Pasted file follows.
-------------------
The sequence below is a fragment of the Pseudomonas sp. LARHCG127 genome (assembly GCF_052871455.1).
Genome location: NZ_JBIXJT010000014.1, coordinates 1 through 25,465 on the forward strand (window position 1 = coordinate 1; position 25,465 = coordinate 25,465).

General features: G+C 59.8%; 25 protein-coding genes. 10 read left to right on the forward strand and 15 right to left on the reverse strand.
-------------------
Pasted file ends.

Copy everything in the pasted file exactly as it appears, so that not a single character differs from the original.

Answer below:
The sequence below is a fragment of the Pseudomonas sp. LARHCG127 genome (assembly GCF_052871455.1).
Genome location: NZ_JBIXJT010000014.1, coordinates 1 through 25,465 on the forward strand (window position 1 = coordinate 1; position 25,465 = coordinate 25,465).

General features: G+C 59.8%; 25 protein-coding genes. 10 read left to right on the forward strand and 15 right to left on the reverse strand.